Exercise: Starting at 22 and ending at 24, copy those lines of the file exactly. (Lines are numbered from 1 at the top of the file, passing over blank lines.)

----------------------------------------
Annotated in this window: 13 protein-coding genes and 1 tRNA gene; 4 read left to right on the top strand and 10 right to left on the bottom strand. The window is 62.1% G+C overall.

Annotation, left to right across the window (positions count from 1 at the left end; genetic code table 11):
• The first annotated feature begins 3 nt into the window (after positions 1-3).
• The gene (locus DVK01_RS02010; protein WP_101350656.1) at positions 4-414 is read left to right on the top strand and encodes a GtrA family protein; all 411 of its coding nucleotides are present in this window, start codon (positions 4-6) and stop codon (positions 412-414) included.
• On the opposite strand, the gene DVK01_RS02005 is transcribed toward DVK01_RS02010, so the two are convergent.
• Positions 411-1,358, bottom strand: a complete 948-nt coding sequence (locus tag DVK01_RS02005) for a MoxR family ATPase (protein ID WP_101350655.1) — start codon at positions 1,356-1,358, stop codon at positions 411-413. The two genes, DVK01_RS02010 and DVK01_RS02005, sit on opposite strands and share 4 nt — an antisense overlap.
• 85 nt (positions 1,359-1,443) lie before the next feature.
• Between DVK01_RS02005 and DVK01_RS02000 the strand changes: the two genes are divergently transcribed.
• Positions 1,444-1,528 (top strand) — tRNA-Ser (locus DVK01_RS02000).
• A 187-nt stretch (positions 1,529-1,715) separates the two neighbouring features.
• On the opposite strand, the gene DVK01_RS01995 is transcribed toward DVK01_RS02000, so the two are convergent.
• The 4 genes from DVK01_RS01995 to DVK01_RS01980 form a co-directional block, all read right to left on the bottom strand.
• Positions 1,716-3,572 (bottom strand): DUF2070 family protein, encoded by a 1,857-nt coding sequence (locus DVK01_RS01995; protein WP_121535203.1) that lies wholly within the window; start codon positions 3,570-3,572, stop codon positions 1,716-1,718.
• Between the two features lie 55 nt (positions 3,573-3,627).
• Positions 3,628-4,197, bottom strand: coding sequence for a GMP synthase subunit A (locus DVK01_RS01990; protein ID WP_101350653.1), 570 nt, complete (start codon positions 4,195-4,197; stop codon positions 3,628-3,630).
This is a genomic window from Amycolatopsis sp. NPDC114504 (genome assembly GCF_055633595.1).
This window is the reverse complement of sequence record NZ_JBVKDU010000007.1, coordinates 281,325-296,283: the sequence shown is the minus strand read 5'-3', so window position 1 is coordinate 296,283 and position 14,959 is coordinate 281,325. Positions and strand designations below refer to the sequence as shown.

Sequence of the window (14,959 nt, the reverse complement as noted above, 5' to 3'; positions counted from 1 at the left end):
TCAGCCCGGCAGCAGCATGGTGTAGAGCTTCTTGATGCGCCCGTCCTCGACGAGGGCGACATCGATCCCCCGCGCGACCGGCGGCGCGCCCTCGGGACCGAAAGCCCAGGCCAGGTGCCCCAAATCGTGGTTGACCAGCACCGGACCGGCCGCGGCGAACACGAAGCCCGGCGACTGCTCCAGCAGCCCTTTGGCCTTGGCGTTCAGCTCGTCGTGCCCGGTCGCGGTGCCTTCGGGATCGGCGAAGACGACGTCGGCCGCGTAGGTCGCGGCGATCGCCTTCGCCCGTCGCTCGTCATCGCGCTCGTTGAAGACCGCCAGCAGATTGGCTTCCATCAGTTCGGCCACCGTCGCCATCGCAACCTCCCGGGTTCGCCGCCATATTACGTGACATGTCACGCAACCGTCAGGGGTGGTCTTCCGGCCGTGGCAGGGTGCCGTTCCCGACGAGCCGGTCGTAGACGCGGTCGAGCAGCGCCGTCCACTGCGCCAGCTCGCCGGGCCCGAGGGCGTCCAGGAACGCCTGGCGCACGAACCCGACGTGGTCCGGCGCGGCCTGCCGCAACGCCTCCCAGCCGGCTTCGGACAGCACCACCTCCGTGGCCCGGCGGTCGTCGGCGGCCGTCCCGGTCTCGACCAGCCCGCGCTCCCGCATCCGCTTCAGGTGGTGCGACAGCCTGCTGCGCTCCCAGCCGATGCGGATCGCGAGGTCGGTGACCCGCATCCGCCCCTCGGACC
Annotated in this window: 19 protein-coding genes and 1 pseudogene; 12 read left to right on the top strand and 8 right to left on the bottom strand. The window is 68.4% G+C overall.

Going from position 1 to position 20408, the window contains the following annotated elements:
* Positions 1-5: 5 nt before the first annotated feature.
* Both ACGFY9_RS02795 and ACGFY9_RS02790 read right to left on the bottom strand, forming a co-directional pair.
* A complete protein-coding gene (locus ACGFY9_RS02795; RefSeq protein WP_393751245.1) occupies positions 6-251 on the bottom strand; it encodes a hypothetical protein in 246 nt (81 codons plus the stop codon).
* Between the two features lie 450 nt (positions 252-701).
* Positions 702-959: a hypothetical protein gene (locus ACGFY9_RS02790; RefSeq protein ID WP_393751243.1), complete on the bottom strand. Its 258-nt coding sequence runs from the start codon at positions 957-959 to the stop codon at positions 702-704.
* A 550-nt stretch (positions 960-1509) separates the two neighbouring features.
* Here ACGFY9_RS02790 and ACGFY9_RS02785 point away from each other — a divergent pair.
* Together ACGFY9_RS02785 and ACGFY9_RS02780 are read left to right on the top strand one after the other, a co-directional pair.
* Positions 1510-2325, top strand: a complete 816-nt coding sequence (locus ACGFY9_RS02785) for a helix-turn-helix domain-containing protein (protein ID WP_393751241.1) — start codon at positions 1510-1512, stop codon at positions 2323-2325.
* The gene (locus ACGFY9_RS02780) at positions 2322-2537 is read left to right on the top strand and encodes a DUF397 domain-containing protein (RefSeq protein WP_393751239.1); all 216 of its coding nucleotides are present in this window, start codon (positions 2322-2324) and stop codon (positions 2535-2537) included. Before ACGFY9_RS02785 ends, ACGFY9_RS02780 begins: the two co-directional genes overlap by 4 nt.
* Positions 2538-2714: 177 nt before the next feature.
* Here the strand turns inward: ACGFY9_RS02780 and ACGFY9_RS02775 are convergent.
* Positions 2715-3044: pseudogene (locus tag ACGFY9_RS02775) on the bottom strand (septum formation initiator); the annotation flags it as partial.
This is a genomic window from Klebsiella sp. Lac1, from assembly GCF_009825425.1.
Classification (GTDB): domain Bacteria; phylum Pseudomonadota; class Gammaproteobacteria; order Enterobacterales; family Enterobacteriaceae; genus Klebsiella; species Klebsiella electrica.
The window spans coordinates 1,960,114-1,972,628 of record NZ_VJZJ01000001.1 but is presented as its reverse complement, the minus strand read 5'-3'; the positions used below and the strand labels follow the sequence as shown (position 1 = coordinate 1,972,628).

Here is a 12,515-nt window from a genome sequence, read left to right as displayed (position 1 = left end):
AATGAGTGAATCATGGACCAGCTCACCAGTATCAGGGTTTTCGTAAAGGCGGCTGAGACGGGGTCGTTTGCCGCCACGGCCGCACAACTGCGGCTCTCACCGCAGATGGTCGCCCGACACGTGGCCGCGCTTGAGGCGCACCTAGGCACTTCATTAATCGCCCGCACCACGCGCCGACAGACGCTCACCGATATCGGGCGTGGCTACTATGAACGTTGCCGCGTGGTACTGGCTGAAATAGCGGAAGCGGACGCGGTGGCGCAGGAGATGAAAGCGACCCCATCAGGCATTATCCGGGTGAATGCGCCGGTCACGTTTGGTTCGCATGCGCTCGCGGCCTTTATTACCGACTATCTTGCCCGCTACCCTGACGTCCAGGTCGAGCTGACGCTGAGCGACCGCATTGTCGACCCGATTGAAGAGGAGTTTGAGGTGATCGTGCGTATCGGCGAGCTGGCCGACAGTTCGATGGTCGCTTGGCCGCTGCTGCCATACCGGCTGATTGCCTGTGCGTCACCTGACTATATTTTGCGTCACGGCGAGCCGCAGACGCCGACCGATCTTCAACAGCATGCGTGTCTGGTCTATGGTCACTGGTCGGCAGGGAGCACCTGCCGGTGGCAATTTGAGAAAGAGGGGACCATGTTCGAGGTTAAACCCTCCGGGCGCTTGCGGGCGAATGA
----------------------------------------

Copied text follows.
* Positions 1-5: 5 nt before the first annotated feature.
* Both ACGFY9_RS02795 and ACGFY9_RS02790 read right to left on the bottom strand, forming a co-directional pair.
* A complete protein-coding gene (locus ACGFY9_RS02795; RefSeq protein WP_393751245.1) occupies positions 6-251 on the bottom strand; it encodes a hypothetical protein in 246 nt (81 codons plus the stop codon).